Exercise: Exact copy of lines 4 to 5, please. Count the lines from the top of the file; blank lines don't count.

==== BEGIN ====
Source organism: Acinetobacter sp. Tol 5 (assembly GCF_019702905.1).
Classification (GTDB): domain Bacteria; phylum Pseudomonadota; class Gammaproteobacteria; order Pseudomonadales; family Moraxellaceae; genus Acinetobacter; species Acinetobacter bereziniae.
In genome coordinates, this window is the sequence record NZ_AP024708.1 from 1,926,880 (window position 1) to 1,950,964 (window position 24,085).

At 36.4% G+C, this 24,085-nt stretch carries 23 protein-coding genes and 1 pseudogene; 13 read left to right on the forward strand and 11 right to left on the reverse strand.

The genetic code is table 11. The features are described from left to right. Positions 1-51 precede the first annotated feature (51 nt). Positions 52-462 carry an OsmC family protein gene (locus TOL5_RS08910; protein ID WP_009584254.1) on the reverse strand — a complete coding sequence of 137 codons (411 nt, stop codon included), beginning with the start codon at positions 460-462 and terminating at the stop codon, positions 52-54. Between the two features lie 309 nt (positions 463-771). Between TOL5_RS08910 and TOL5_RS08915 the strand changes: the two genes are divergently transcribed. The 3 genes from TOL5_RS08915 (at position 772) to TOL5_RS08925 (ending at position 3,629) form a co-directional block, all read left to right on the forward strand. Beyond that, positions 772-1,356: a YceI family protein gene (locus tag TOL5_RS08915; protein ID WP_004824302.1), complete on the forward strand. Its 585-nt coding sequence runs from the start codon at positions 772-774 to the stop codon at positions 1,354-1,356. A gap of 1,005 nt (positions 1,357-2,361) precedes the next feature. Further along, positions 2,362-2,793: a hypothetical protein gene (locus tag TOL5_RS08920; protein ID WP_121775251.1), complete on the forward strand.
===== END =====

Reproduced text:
At 36.4% G+C, this 24,085-nt stretch carries 23 protein-coding genes and 1 pseudogene; 13 read left to right on the forward strand and 11 right to left on the reverse strand.

The genetic code is table 11. The features are described from left to right. Positions 1-51 precede the first annotated feature (51 nt). Positions 52-462 carry an OsmC family protein gene (locus TOL5_RS08910; protein ID WP_009584254.1) on the reverse strand — a complete coding sequence of 137 codons (411 nt, stop codon included), beginning with the start codon at positions 460-462 and terminating at the stop codon, positions 52-54. Between the two features lie 309 nt (positions 463-771). Between TOL5_RS08910 and TOL5_RS08915 the strand changes: the two genes are divergently transcribed. The 3 genes from TOL5_RS08915 (at position 772) to TOL5_RS08925 (ending at position 3,629) form a co-directional block, all read left to right on the forward strand. Beyond that, positions 772-1,356: a YceI family protein gene (locus tag TOL5_RS08915; protein ID WP_004824302.1), complete on the forward strand. Its 585-nt coding sequence runs from the start codon at positions 772-774 to the stop codon at positions 1,354-1,356. A gap of 1,005 nt (positions 1,357-2,361) precedes the next feature. Further along, positions 2,362-2,793: a hypothetical protein gene (locus tag TOL5_RS08920; protein ID WP_121775251.1), complete on the forward strand.